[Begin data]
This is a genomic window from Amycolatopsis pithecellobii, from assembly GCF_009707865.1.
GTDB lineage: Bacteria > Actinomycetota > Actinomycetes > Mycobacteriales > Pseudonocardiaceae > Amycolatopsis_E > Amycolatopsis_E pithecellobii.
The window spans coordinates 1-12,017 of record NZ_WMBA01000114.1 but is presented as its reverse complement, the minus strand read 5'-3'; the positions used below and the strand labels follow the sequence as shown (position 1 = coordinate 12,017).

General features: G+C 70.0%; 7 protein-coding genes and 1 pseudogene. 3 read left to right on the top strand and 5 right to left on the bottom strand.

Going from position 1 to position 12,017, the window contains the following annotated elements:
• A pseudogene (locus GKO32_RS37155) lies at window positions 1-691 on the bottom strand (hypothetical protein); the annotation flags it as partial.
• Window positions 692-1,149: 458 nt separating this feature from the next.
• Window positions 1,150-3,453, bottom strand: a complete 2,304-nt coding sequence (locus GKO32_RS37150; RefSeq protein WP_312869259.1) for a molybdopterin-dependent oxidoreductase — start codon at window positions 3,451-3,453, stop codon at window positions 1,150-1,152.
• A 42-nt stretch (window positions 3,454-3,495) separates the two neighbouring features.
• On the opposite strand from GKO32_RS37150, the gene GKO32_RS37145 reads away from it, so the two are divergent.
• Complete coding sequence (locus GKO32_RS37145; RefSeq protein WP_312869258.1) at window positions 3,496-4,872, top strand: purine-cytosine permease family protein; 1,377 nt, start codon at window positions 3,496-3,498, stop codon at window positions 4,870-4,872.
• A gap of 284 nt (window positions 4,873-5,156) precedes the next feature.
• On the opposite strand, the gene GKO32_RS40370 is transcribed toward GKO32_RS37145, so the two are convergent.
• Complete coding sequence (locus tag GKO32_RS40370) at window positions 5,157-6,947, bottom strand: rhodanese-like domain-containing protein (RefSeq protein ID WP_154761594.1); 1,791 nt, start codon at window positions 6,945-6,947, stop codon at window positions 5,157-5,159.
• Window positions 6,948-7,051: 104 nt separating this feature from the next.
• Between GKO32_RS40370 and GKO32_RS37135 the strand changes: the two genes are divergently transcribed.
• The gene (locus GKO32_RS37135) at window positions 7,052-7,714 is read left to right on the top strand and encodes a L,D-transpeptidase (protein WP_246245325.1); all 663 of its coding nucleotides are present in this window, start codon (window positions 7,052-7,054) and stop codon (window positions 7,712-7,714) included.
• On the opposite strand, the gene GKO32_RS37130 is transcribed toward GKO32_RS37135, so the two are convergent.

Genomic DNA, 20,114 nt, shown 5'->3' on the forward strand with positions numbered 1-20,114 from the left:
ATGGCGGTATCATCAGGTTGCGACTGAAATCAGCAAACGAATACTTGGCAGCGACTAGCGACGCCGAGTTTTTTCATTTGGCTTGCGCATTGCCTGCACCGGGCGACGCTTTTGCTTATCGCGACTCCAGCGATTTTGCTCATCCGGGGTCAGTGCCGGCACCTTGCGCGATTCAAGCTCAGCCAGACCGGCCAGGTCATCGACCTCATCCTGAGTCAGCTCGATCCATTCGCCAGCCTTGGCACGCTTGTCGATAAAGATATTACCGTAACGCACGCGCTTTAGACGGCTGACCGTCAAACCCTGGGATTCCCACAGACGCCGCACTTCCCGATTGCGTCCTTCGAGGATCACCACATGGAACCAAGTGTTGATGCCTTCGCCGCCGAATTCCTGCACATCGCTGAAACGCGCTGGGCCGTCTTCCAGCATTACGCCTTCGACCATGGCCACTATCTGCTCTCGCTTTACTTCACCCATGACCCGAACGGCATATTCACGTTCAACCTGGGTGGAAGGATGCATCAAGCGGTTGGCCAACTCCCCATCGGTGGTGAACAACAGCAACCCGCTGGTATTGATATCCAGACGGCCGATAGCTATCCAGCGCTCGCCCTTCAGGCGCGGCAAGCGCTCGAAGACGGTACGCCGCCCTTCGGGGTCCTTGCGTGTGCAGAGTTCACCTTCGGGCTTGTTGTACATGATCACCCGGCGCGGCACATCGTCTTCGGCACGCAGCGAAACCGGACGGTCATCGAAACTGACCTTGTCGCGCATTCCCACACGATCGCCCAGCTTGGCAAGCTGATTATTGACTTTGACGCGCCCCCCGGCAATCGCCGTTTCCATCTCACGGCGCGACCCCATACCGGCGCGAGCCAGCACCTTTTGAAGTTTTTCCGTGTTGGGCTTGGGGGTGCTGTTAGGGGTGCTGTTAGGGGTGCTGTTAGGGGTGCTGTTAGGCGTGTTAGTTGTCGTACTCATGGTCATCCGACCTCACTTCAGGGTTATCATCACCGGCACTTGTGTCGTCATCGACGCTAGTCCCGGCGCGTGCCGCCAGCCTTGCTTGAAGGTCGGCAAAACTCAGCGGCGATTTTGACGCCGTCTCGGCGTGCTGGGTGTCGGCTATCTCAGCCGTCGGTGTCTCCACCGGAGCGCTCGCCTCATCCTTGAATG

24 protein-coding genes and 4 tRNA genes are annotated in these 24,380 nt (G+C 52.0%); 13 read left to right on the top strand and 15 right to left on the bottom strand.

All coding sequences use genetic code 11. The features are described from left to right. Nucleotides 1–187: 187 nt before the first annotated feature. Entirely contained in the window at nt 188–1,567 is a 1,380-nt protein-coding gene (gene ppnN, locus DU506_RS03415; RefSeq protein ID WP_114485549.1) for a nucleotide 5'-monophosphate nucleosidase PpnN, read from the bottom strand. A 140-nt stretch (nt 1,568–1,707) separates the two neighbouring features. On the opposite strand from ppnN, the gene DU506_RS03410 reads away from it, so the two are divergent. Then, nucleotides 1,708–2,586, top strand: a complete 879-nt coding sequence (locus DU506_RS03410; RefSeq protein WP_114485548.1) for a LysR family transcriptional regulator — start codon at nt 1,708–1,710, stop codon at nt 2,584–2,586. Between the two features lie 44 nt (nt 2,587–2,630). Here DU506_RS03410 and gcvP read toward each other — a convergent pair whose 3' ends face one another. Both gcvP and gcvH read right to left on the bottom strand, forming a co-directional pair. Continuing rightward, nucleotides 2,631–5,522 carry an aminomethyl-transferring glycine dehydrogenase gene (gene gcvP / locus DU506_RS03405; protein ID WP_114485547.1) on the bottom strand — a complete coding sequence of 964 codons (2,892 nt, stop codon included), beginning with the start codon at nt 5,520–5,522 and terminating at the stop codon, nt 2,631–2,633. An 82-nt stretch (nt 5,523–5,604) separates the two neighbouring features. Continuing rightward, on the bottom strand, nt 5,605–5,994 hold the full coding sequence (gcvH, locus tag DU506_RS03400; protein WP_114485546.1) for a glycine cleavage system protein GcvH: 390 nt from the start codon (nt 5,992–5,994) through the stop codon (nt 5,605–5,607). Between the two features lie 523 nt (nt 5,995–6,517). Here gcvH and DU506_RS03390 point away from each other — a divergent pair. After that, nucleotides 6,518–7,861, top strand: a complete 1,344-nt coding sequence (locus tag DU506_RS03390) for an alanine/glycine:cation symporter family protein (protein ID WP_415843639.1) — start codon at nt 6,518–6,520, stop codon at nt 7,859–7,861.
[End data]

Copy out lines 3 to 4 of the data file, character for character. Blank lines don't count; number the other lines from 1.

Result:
The window spans coordinates 1-12,017 of record NZ_WMBA01000114.1 but is presented as its reverse complement, the minus strand read 5'-3'; the positions used below and the strand labels follow the sequence as shown (position 1 = coordinate 12,017).

General features: G+C 70.0%; 7 protein-coding genes and 1 pseudogene. 3 read left to right on the top strand and 5 right to left on the bottom strand.